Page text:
Pranab Mukherjee: The end of an era2 min read . Updated: 01 Sep 2020, 06:38 AM IST
- Encyclopaedic is the word that describes him better than any other
- The earliest step Pranabda took as President of India was to rearrange the library
The curtain has come down on an era with the passing of former President Pranab Mukherjee. If there was a quintessential seeped-in-Congress-tradition, a towering public figure who bridged the past with the future and strode with aplomb on the present, it was Pranabda, as he was called, both affectionately and with respect.
Encyclopaedic is the word that describes him better than any other. As for the history of the Congress party, I doubt if there was an event that he was unaware of and, in more recent times, that he had not participated in, if not steered for the then leader of the party. I saw Pranabda from close as my father’s (Khurshed Alam Khan) senior minister in commerce; the solid back up for Indiraji when the Janata government hounded her; as my minister in the ministry of external affairs; the leader of the group on foreign affairs at Panchmarhi; drafting resolutions at innumerable party gatherings; as one of the top four of the CCS (cabinet committee on security); as WBPCC chief during my stint as general secretary of the All India Congress Committee; as party confidant, we visited late at night to seek support for outstanding issues; for presenting books I had authored to him as President of India and even after he left Rashtrapati Bhawan.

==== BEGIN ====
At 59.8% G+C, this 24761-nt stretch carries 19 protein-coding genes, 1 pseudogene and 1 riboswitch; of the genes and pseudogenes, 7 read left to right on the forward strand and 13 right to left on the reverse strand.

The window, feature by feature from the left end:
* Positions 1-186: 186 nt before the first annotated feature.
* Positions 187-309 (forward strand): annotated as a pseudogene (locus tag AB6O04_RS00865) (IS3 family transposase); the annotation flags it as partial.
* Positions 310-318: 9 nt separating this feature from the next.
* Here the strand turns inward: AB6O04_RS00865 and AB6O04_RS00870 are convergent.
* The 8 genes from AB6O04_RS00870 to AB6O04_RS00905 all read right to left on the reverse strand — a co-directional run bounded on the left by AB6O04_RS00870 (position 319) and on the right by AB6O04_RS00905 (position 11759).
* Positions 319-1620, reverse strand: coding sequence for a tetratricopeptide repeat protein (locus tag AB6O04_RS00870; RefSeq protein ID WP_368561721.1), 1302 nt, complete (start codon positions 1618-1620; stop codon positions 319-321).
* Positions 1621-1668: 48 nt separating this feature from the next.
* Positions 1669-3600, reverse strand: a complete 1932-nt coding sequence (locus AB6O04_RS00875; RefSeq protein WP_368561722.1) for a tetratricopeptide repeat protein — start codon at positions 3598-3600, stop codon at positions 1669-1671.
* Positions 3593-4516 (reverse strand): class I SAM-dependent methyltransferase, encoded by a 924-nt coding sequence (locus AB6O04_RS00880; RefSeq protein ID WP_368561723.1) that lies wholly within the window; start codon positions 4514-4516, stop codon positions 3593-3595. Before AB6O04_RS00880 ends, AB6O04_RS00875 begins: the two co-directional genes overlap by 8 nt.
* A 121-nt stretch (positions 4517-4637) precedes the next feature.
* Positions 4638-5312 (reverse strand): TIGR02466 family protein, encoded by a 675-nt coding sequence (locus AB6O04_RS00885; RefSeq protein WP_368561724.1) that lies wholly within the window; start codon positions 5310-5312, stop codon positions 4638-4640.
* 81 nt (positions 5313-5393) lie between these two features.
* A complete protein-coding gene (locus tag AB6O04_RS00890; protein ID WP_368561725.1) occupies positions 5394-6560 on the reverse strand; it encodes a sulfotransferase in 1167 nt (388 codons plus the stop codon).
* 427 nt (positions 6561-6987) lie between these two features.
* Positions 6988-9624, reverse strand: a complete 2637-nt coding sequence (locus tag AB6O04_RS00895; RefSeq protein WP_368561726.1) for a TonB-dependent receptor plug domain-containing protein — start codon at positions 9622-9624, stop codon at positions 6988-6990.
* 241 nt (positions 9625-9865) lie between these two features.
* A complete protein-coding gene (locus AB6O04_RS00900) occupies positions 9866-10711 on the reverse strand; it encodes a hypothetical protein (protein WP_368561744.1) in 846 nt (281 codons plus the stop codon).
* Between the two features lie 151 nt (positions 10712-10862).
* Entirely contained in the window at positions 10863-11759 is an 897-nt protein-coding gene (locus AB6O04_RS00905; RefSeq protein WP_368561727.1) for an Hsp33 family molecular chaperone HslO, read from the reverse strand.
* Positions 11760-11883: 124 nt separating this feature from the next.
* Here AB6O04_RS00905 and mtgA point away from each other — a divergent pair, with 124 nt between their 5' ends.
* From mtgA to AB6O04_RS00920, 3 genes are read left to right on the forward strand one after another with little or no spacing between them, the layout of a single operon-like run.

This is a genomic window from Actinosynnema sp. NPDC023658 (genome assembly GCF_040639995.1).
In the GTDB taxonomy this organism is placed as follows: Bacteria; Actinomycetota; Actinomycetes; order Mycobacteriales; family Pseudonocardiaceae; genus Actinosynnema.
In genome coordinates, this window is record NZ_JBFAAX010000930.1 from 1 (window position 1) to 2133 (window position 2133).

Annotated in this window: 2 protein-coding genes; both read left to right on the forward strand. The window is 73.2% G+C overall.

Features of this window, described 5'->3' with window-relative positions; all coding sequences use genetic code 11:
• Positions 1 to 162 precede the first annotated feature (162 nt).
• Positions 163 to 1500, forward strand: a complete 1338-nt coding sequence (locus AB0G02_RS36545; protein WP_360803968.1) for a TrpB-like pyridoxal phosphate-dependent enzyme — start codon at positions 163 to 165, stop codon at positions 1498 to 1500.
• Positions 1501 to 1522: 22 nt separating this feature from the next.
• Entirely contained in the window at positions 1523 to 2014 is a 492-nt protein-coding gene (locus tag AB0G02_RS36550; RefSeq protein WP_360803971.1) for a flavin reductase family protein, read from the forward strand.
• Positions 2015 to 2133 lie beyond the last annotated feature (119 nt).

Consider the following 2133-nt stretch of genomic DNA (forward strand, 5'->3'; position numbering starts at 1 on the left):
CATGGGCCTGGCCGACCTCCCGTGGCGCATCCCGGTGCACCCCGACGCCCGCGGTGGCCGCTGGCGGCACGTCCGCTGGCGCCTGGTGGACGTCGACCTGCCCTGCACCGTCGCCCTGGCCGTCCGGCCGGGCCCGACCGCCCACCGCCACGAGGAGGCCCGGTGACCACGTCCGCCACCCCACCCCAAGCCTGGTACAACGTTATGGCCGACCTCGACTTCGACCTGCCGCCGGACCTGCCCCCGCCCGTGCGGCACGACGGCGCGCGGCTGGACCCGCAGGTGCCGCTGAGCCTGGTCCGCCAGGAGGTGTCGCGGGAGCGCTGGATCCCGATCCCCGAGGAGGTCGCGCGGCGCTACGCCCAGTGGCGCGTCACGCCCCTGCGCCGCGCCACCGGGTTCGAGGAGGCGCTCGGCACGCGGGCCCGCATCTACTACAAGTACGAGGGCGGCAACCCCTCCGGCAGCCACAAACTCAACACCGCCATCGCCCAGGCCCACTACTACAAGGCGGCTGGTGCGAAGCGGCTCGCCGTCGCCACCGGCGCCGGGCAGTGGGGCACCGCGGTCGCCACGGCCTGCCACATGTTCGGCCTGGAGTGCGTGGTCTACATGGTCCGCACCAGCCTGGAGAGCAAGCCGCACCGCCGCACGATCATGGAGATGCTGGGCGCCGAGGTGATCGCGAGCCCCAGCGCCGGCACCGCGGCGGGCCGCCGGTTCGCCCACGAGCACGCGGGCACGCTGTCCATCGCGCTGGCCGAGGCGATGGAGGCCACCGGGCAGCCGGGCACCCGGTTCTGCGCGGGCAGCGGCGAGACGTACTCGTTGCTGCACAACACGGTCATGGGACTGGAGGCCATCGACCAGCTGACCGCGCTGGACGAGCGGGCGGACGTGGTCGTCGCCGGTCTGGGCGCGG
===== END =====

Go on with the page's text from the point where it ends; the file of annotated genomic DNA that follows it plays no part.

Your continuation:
To think that there was so much of Pranabda in my life and career—how much must there have been in the life of the Congress and the government? Some of the top civil servants can claim to have benefitted from his mentorship; some of the top business minds would recall how effectively he translated their wish lists into innovative policy initiatives; several generations of party leaders from Bengal and elsewhere who gained comfort and confidence by being able to share their aspirations with him. A true colossus and a pillar of strength is gone, leaving behind a void when his wisdom and sage advise were needed most.
The earliest step Pranabda took as President of India was to rearrange the library. He told me this with great joy when discussing a book that I presented him. Sadly, I could not take up the invitation to visit the library after its re-stocking. But I did have a chance to participate in his generous gesture to invite relatives of former, late presidents to celebrate their birth anniversaries. He asked us to gift personal objects of the departed predecessors for the museum he had set up in memory of those who had once sat at the head of the impressive Ashoka Hall.
Who would have thought that so soon the irrepressible, intellectual statesman of our times who was always in command of time will quietly pass on to become one of the many distinguished predecessors he acknowledged and celebrated.
I guess Pranabda did not get a chance to express his parting wish; but if he had a chance, he would have wished a long and wholesome life for the party he embraced as a young man and stood by across generations. As we give our final salute to the soul of the short big man, we cannot but wonder how big were the heart and mind that shaped the destiny of our politics.
Salman Khurshid is a senior member of the Congress party.
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